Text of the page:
V&A unveil William Morris inspired game for iPad

The game's creator, Sophia George
The game's creator, Sophia George
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HE WAS a lauded textile designer who longed to see Britain transform into a socialist utopia, but although a visionary, William Morris could never have imagined he would one day inspire a computer game.

The Victoria & Albert Museum in London is to release their first computer game designed by Sophia George, a student at Dundee’s Abertay University, who last year became the museum’s first game designer in residence.

The new game takes its title, Strawberry Thief, from a furnishing fabric designed by Morris, who in his spare time also wrote fantasy novels, and which hangs in one of the V&A’s galleries. The game enables the user to sketch and colour the famous pattern by flying a bird – the strawberry thief itself – across their iPad screen.

As the player drags their finger across the screen, it leaves a trail for the bird to follow – and each section of the pattern it flies over then transforms from a pencil sketch to the coloured pattern.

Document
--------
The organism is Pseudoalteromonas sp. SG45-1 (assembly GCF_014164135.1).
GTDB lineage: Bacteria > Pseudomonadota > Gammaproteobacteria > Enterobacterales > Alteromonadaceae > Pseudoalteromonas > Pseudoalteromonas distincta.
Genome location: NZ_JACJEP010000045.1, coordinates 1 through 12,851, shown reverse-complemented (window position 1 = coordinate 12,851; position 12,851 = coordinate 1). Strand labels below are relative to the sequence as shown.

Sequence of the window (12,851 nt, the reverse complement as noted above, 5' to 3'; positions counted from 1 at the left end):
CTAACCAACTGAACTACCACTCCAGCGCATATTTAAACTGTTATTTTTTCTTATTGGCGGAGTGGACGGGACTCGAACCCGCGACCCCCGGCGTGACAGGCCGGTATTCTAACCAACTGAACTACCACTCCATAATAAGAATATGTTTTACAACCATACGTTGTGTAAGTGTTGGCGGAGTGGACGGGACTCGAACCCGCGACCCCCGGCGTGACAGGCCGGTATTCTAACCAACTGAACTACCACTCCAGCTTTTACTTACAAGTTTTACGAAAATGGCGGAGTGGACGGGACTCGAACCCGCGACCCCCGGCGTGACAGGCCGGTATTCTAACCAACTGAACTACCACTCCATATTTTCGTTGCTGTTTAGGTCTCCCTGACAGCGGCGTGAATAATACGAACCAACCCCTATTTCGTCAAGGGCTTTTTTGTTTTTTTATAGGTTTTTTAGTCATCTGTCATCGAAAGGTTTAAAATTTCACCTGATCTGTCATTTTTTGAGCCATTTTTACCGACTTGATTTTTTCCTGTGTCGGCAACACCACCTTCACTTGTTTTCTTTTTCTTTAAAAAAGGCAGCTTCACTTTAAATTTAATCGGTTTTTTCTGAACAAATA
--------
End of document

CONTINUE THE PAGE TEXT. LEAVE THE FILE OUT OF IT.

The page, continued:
Animations and music from the Royal Scottish National Orchestra (RSNO) gradually bring Morris’ pattern to life, in an experience which is designed for players of all ages.

Ms George researched her project between October 2013 and March 2014 in the V&A, before returning to Abertay University to develop the game with Erin Michno from game studio Quartic Llama, Neil Cullen from RSNO and Abertay students Ellen Brown and Cameron Moore.

Yesterday Ms George said: “I’m delighted to be releasing my second game after a wonderful year working in the V&A and at Abertay University.

“It’s been an incredible opportunity to have access to the V&A collections, and to the game design experts at Abertay. With Strawberry Thief, I wanted to show that games are an incredibly artistic, creative medium that can excite, inspire and even relax the player, quite unlike the stereotype of games just involving fast-paced violence.

“It’s also very important to me that families play games together, that games are designed for older people to engage with technology, and that girls and young women see game art, design and programming as real career options for them.”

The computer game designer has already won a Bafta “Ones to Watch” award in 2012 for her first game, Tick Tock Toys.

Professor Louis Natanson, head of the school of arts, media and computer games at Abertay University, said: “Sophia is a very inspiring young designer, and Strawberry Thief gives us a glimpse of the potential for games to explore new ways of interpreting and exhibiting the work of famous artists.”